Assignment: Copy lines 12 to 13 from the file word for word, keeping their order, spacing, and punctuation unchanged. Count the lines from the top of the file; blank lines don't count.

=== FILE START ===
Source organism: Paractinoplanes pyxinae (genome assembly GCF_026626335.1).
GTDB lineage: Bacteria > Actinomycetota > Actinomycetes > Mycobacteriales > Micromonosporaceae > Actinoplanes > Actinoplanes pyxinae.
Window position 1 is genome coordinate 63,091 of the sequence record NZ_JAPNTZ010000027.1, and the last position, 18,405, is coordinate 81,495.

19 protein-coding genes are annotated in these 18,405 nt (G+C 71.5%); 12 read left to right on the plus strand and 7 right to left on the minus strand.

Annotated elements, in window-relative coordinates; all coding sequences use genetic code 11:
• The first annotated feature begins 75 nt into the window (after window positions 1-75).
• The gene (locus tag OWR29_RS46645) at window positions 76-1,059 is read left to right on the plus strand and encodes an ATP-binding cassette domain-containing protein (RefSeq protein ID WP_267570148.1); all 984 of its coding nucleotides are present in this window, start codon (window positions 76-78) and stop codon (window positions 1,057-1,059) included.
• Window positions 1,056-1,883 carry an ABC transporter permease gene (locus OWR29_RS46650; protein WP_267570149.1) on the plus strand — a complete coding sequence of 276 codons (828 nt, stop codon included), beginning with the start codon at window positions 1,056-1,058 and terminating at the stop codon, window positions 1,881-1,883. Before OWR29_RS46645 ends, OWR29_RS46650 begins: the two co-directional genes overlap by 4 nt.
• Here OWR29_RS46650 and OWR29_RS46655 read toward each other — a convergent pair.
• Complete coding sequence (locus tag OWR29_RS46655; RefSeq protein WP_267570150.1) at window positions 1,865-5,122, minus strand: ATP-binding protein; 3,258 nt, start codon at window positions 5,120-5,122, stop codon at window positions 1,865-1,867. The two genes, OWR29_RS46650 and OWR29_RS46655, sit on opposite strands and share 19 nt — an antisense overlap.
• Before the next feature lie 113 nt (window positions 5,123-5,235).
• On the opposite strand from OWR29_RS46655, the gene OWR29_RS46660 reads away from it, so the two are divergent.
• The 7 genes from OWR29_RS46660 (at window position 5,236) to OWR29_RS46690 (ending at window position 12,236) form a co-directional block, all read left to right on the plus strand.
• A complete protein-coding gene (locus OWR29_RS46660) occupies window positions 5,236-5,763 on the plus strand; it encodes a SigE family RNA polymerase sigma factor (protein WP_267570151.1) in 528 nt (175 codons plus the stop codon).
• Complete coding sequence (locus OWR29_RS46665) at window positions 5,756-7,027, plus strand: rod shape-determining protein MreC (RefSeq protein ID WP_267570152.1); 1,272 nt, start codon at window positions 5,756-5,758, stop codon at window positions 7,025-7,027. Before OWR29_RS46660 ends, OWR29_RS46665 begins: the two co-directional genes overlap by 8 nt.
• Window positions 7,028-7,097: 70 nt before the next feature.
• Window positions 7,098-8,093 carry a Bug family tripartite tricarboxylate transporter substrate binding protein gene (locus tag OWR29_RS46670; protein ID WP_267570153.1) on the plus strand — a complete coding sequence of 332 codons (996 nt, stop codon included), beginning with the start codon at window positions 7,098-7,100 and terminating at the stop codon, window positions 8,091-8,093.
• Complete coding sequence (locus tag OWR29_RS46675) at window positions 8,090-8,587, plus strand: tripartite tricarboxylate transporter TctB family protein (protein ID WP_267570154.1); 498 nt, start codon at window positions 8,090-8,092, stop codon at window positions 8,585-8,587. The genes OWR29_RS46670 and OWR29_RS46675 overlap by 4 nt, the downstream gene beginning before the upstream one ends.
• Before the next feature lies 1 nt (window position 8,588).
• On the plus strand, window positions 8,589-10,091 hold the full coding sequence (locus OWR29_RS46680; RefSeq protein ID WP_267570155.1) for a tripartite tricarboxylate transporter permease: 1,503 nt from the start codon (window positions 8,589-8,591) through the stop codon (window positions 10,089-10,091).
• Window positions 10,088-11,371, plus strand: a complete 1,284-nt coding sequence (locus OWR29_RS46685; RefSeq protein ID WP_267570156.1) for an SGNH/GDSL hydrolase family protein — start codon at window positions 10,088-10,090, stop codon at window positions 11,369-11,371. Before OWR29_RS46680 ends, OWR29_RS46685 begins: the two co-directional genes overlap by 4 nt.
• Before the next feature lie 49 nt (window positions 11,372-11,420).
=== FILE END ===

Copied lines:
• On the opposite strand from OWR29_RS46655, the gene OWR29_RS46660 reads away from it, so the two are divergent.
• The 7 genes from OWR29_RS46660 (at window position 5,236) to OWR29_RS46690 (ending at window position 12,236) form a co-directional block, all read left to right on the plus strand.